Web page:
Typically, when women do murder, they kill those closest to them (spouses, lovers, family members). It’s all about relationships for the woman killer. Jealously and revenge are often sited motives for murders committed by women. The other is the collection of insurance money and also involves a victim the murderess is close to (a spouse, parent, a close friend, even their own child).

Women rarely use a gun to commit murder. Typically, a woman’s means to commit murder are poison (with arsenic high on the list) and arson.

During the roaring 20s and into the 1930s, Vera Renczi murdered the men in her life due to a fear of abandonment. She poisoned her husbands, lovers, and a son with arsenic, then placed their bodies in zinc-lined coffins in her wine cellar.
In the 1960s, church lady and a mother and grandmother, Janie Lou Gibbs, who once ran a day-care center, poisoned her three sons, a grandson, and her husband to collect life insurance.

Smothering is another women’s method of murder. A woman killer might smother a sleeping spouse, lover, parent, or child. Many might recall the movie The Burning Bed, with the abused spouse who burned her husband to death played by Farrah Fawcett. Women have been known to burn an entire house down to kill their victim.

Courtesy of Free Images ~ Adryian
Courtesy of Free Images ~ Adryian

WORKS OF DARKNESS by VB Tenery ~ a review

Works of DarknessPolice Chief Matt Foley’s beloved, deceased wife Mary was best friends with Sara Bradford, but Matt doesn’t like Sara or trust her. In fact, deep down, he thinks she’s guilty of having murdered her own husband. He just hasn’t been able to prove it…yet.
Sara is very attractive, smart, capable, and loving.

 

She adopts two orphan children who were involved in her church’s bus program bringing under privileged kids to Sunday school. Yet, she’s by no means invincible. She has fears and makes mistakes. She comes off like a real living, breathing person.
Then a small child’s body is found on the grounds of what used to be a Christian camp grounds. This missing persons cold-case is twenty-five years old. The little girl who is now known to have been murdered was Sara’s childhood neighbor and best friend. In fact Sara was the last person to have seen little Penny Pryor alive. Could Sara have a valuable memory locked away the police can use to solve this heinous crime? That’s what Chief Foley wonders. This heart wrenching cold case opens terrible old wounds for the child’s parents and those who knew the family, including Sara’s aunt.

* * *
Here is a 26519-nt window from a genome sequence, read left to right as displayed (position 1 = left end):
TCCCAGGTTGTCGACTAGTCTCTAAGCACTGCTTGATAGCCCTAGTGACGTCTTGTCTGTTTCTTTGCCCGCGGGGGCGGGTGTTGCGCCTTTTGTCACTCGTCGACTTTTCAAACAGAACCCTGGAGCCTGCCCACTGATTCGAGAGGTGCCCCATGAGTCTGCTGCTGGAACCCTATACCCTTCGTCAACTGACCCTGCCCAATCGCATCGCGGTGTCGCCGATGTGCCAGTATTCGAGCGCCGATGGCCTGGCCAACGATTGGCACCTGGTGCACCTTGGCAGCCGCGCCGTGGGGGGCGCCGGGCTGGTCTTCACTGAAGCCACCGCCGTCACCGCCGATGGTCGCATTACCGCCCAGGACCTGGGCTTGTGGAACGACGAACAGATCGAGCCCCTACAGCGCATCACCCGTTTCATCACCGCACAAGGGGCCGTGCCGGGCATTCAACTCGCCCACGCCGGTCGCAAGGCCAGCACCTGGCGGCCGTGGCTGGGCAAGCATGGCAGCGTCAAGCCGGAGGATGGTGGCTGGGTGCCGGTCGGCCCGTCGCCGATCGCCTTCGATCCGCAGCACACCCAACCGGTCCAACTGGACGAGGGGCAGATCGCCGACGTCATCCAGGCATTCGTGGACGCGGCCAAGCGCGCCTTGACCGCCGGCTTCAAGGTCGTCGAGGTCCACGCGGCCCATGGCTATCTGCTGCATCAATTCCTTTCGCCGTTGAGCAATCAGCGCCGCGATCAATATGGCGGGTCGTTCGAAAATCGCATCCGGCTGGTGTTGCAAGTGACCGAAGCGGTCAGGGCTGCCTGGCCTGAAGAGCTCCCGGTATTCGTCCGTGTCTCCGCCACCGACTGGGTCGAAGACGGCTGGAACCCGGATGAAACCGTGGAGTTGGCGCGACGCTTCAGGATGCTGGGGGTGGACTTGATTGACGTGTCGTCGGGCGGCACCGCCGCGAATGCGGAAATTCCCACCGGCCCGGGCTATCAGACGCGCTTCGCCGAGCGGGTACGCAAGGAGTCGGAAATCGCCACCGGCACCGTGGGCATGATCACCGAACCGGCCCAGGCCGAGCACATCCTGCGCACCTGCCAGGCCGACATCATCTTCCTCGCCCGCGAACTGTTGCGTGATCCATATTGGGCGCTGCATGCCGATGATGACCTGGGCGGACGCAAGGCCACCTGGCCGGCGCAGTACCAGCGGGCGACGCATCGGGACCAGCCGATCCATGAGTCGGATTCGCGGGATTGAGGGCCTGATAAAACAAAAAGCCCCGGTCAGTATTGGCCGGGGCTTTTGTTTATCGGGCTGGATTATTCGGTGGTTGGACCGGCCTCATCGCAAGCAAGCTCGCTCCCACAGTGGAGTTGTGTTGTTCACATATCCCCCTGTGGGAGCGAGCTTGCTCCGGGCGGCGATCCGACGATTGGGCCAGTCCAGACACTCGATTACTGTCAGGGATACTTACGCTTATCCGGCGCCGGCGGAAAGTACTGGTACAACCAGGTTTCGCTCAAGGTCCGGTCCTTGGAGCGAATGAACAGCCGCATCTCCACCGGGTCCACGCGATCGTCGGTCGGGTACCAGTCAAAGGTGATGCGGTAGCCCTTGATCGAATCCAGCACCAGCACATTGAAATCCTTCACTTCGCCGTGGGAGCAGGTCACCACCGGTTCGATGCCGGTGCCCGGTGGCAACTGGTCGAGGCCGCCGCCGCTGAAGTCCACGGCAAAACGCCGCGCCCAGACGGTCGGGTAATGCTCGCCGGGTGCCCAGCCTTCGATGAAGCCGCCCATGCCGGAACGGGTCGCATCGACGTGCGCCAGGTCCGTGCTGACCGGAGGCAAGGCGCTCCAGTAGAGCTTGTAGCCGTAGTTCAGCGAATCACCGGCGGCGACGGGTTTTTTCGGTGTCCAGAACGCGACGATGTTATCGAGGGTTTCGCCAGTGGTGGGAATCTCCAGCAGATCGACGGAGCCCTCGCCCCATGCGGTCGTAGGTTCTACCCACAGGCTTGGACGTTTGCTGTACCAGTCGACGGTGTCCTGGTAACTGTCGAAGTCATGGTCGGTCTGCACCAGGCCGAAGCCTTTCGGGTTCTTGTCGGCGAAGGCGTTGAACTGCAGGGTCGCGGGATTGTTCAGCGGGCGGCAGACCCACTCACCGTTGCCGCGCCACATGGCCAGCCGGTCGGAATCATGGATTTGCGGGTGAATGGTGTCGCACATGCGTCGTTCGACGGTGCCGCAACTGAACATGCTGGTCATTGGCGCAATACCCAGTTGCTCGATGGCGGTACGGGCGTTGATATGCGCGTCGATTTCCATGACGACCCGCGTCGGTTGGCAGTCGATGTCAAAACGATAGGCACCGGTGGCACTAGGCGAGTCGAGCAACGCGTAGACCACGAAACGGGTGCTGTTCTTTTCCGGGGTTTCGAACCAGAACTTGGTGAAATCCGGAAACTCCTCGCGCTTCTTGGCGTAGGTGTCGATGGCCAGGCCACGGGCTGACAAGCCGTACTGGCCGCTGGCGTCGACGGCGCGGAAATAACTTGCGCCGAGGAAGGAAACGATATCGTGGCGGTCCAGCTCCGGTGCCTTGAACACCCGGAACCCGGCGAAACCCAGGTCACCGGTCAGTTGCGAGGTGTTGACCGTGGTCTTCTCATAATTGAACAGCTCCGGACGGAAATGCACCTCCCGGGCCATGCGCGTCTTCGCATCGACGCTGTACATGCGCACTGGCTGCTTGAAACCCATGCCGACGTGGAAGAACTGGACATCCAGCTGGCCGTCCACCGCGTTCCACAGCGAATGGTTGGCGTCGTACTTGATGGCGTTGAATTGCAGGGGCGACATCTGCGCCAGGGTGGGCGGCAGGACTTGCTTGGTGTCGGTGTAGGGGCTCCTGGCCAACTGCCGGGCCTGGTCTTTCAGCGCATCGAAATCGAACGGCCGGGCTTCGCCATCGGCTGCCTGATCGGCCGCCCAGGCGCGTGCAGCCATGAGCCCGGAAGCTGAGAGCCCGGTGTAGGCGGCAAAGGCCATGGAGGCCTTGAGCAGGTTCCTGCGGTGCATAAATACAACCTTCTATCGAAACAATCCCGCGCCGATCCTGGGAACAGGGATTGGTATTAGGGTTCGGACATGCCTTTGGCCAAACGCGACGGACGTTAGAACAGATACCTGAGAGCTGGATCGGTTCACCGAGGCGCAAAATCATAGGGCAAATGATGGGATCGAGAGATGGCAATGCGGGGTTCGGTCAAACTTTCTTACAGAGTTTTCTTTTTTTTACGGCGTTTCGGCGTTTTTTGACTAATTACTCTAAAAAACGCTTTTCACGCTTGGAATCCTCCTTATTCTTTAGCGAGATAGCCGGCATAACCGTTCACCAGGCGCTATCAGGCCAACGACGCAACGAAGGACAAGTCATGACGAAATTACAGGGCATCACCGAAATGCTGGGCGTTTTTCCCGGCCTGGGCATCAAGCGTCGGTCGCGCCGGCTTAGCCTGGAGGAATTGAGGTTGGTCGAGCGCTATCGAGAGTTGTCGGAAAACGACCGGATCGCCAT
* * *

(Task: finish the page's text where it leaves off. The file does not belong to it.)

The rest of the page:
There are no shortage of plot twists and turns and they’re done in a seamless and believable way. Sara is buffeted by brutal corporate maneuvering at her job. Then she becomes a target and her physical safety is in jeopardy. She’s on a roll…a downward roll. Matt Foley begins to have sympathy for her plight but can’t let go of his conviction that she’s a murderess.

 

Local town politic and corporate politics is portrayed in a knowing way. The way upwardly mobile characters jockey for position and advantage is convincing. They definitely make a direct hit below the belt when somebody suggests Matt married his somewhat older wife for her money. Matt is hurt and angered when he hears of this ugly rumor, not for himself, but because he thinks these allegations might mar Mary’s memory and legacy.
The author supplies credible red herrings. In fact, she had me believing a certain character I liked a great deal was viable as the child’s murderer and the one behind Sara’s physical danger. Then the author pulls in the other loose end, Sara’s husband’s murder, in a manner I was not expecting.